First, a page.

Midi Transcriptions:  A New Era for Music Copying

Midi Transcriptions:  

A New Era for Music Copying 

by Lee Monroe

Sounds a little melodramatic, doesn’t it?  It will no longer be enough to be just a copyist… that is if you want to work at a high level.  I am sure that there are and will be exceptions to this but the trend I see from my little corner of the world is that composers are more and more eliminating the step of putting their work to paper.  Midi transcriptions have been around for a few years, but it is becoming more and more apparent that if you want to be a full-time professional in the music preparation business, you will be required to learn this skill. 

I will explain a little about our process, to help demonstrate how it can work.  There are probably several subscribers to this newsletter who have a different perspective and who are very successful in their own right.  I would love to print some of those perspectives if any of you would like to drop me a line.

Midi Compositions

With the proliferation of composers and even orchestrators that do all of their work on Midi, a need was created for individuals who could properly translate the Midi information into “correct” music notation for the performers; that is for either the studio or live musician.

Many programs that composers will use can offer some music notation interpretation.  However, it still has a long way to go in making many of the calls a transcriber has to make.  Articulations, dynamics, and proper rhythm notations are just part of the problem.  Often I will get a midi file that has evolved from the initial demo until the client is satisfied.  The composers will continue to add tracks to get an effect for these new demos until we sometimes have several different tracks of strings or brass with many different effects.  It is part of transcriber’s job to do his/her best to interpret all of these inputs to create scores that can mimic the effect and still be performed by a 45-piece orchestra in a studio.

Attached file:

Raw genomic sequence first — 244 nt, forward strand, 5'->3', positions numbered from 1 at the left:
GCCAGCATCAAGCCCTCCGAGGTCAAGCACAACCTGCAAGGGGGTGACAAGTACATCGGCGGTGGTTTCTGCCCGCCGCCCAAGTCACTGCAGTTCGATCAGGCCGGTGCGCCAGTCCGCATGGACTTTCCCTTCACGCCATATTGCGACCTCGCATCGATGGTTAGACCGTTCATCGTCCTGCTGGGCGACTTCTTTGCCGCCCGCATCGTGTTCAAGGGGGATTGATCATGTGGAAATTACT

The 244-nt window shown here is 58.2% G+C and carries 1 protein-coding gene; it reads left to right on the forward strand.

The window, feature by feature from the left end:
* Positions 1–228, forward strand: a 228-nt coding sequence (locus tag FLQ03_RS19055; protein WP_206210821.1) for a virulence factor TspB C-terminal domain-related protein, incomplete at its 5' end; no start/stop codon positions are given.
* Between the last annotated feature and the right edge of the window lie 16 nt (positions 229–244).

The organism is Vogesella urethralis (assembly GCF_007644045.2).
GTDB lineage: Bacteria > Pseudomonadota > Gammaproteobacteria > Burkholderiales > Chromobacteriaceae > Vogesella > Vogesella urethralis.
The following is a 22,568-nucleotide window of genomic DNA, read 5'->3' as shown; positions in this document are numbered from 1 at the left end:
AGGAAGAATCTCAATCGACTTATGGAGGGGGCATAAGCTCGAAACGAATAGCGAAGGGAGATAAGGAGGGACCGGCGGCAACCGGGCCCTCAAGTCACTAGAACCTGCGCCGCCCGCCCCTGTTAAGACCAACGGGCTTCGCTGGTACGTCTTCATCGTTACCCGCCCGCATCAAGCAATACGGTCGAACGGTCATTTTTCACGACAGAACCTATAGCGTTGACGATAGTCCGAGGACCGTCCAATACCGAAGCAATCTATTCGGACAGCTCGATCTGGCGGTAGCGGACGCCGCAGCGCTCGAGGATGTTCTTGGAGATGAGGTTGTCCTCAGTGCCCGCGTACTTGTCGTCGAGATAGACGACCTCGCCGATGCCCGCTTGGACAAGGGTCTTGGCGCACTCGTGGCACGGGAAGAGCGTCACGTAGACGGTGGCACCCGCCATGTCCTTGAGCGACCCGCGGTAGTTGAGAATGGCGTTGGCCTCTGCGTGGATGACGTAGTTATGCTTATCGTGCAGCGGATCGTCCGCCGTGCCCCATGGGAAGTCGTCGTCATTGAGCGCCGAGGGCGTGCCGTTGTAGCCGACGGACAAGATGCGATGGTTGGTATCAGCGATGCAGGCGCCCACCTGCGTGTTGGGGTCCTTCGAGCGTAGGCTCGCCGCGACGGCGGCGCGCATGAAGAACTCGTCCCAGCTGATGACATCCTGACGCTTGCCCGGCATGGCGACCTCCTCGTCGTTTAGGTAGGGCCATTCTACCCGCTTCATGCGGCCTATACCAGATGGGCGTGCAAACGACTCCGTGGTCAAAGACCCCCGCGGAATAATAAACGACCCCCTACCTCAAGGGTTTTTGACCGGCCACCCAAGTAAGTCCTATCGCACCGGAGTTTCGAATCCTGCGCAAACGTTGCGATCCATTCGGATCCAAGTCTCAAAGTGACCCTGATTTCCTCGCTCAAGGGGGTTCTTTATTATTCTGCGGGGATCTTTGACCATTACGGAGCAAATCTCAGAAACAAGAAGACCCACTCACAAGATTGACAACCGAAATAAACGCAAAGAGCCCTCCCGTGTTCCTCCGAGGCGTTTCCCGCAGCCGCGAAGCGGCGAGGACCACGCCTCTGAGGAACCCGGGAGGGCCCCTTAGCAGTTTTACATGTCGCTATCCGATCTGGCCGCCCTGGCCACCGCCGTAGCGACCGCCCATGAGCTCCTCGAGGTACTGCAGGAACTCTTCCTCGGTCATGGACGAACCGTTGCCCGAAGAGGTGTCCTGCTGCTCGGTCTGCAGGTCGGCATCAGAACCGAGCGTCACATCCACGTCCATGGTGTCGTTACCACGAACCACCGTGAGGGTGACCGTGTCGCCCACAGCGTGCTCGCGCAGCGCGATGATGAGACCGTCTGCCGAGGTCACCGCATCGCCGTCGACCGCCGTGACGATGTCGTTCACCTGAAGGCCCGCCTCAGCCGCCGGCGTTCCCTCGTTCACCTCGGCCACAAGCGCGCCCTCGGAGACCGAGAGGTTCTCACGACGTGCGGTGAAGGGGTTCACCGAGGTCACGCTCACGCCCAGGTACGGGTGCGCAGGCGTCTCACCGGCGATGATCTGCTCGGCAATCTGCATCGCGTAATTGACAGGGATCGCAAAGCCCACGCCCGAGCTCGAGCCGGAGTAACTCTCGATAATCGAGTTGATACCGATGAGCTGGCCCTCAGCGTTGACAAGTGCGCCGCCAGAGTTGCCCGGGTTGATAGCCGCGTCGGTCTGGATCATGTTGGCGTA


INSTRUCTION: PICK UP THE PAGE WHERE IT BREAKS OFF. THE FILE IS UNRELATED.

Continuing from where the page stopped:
Those copyists who are also arranger/orchestrators have a leg up here.  They have a better feel for the correct interpretations.  On my staff I have several arranger/copyists, in fact I would say that most of my copyists come from pretty complete musical backgrounds.

Types of Transcriptions 

There are basically two different types of transcriptions. 

Composing with no Orchestration

The first is a transcription of a demo that has not been prepared from the perspective of an orchestration.  The composer is simply creating, knowing that at some point in the process someone else will do the detail work of orchestration. 

In this case the transcriber will prepare a score with as much music information as possible that will assist the orchestrator.  To do the transcription we will require the general midi file and an audio file (wav preferred but mp3, wma, or any similar format will do).  The Midi score will be prepared in a music notation program (we use Finale), made into a PDF (portable document file), and then sent to the composer for approval.  Once the composer has approved the Midi score, we will get him/her and one of our orchestrators on the phone together to talk through the composition so that the orchestrator has a good understanding of what the composer wants.  Our orchestrators are very good with the music notation program that we use so they can often work directly off of the Midi score that we created.

Once the orchestration is done, another PDF is created of the score and sent to the composer for final approval.  Part extraction is then done.